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Kenyan Grandmas Learn Karate To Fight Off Rapists

October 26, 2016 at 05:00 pm | Uncategorized

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Caroline Theuri

October 26, 2016 at 05:00 pm | Uncategorized

Dozens of elderly women in the Korogocho slum in Nairobi are partaking in self-defense classes to arm themselves and their community against sex offenders. According to the Telegraph, the women are learning a mixture of karate, kung-fu, and taekwondo from 29-year-old Sheila Kariuki.

Maclean reports that 223 out of 2,300 rape cases registered in 2009 involved women older than 60 who are seen as easy targets, according to the Gender Recovery Center of the Nairobi Women’s Hospital.

According to sparring instructor Julius Maina, “Guys here are desperate. They don’t have jobs, women, or kids. Many spend their days drinking, and at night they might become really dangerous.”

The self-defense class consists of more than 20 women, aged between 80 to 100 years old who meet once a week at the Streams of Hope and Peace charity training center. The not-for profit group, which was founded nine years ago, aims to protect the women by teaching them how to protect themselves.

“You do not need to hit hard to be accurate. Accuracy is the key to the technique,” Kariuki tells the women.

Accuracy in this context involves targeting the most vulnerable body parts of the assailant the nose, chin, collarbone, and private parts.

“Remember, your goal is to force back the attackers and attract attention. Never try to compete with younger guys, because they will win,” she adds.

The martial arts instructor says she’s not worried the strenuous self-defense classes will over exert the women, many of whom are grandmothers.

Instead, the training sessions have energized and empowered the women who are now confident that their self-defense skills will keep them safe from predators who terrorize the community of more than 150,000 inhabitants.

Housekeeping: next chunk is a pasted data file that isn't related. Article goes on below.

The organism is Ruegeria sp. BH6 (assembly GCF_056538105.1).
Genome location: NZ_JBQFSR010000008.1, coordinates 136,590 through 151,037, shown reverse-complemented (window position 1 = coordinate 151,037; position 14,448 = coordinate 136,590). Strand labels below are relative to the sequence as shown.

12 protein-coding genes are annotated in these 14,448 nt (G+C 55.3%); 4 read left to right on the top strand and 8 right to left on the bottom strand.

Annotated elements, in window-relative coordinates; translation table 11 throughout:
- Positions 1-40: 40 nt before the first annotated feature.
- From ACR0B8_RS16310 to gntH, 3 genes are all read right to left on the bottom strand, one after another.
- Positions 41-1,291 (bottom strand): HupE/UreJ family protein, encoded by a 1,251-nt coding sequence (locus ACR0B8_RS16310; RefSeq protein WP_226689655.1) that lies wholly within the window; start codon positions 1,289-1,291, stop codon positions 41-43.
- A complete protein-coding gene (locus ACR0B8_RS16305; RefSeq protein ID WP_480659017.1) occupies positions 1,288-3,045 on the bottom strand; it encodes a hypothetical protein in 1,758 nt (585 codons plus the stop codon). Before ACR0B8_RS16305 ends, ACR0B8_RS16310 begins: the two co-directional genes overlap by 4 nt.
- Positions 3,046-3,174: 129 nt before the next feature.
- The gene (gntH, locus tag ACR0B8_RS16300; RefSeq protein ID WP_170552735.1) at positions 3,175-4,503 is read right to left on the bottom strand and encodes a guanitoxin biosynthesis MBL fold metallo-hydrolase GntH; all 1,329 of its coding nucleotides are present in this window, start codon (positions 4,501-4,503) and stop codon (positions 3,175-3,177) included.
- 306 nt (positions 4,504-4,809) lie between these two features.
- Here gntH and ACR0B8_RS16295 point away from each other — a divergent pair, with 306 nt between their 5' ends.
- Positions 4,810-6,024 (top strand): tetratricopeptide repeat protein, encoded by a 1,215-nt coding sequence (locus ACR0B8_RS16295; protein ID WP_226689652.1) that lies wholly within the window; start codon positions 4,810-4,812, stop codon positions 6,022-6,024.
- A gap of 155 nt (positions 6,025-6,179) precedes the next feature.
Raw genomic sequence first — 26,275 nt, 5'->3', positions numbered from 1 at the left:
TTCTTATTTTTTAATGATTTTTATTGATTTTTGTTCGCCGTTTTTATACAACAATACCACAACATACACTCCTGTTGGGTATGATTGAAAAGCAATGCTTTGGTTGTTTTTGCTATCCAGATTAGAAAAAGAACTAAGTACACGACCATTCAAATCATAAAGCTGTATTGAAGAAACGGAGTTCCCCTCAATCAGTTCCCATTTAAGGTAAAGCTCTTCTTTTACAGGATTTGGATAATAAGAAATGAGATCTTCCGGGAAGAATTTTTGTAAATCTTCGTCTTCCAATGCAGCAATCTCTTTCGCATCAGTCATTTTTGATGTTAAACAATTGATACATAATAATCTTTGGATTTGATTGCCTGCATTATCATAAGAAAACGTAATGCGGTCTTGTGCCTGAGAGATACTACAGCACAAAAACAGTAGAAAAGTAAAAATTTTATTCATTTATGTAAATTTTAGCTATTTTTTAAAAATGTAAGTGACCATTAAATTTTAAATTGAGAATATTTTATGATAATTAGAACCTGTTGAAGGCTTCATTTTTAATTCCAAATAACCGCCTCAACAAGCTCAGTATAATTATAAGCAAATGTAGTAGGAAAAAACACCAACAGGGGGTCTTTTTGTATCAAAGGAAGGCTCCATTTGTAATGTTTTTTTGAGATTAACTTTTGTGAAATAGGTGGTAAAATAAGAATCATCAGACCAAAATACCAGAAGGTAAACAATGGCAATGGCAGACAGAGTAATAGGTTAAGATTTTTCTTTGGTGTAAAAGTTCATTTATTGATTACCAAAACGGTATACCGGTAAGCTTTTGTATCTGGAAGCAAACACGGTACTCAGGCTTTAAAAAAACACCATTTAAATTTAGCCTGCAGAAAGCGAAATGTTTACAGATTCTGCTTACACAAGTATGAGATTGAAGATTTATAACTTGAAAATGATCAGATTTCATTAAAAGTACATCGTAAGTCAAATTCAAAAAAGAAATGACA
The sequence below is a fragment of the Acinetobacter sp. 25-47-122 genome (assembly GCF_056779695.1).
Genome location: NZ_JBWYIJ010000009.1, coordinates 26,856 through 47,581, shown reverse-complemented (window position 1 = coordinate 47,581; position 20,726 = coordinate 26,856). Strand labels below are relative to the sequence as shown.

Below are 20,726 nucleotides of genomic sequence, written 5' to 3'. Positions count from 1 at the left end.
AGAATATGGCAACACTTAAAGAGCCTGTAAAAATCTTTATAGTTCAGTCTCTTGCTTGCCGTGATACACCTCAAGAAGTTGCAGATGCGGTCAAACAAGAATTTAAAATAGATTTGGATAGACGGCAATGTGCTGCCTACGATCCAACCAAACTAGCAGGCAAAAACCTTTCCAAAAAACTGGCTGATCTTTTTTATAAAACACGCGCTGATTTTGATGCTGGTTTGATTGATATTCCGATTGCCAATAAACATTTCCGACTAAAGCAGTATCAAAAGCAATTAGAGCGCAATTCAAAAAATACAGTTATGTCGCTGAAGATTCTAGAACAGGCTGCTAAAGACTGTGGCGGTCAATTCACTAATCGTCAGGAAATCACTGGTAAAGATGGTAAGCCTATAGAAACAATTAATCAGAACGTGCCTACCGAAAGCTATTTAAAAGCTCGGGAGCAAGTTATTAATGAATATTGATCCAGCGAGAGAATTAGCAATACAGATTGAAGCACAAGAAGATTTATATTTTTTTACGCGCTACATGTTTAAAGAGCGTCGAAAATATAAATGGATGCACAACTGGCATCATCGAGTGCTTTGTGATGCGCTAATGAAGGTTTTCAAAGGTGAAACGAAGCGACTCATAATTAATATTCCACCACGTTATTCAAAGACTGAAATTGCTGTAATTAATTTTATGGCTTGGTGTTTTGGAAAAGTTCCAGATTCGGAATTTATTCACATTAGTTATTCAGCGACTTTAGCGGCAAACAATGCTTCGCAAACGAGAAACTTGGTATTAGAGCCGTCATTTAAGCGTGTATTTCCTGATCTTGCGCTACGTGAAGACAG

Issues Caused By Rural-to-Urban Migration

According to a 2015 report by the International Organization for Migration, Kenya’s population will increase to more than. 50 million by 2020, with increasingly more people relocating from rural areas to cities.

“As the population moves from rural to urban areas in search of economic opportunities, informal settlements or slums are likely to emerge though they will be disadvantaged with regard to morbidity, mortality, access to health services, and risky sexual behaviors,” notes the report.

Other factors for migration include high unemployment rates, which in 2014 stood at 17.7 percent, according to the World Bank.

These factors are consistent with another report in 2010 by Amnesty International, which notes that there are four main slums in Kenya that have risen due to rural-to-urban migration. These include Mathare, Mukuru kwa Njenga, Kibera, and Korogocho that are home to more than 1 million people.

Life in these slums is characterized by poverty, unemployment, insecurity, and violence. Though law enforcement exists to curb the insecurity posed, their presence is rarely felt by the most vulnerable members of the community: women and children. The 2014 Kenya Health Demographic survey notes that 14 percent of women aged 15 to 49 years old have experienced sexual violence.

It is against this context that the story of these elderly women, colloquially referred to as “karate grannies,” aptly serves as a case study of hope and self-determination.

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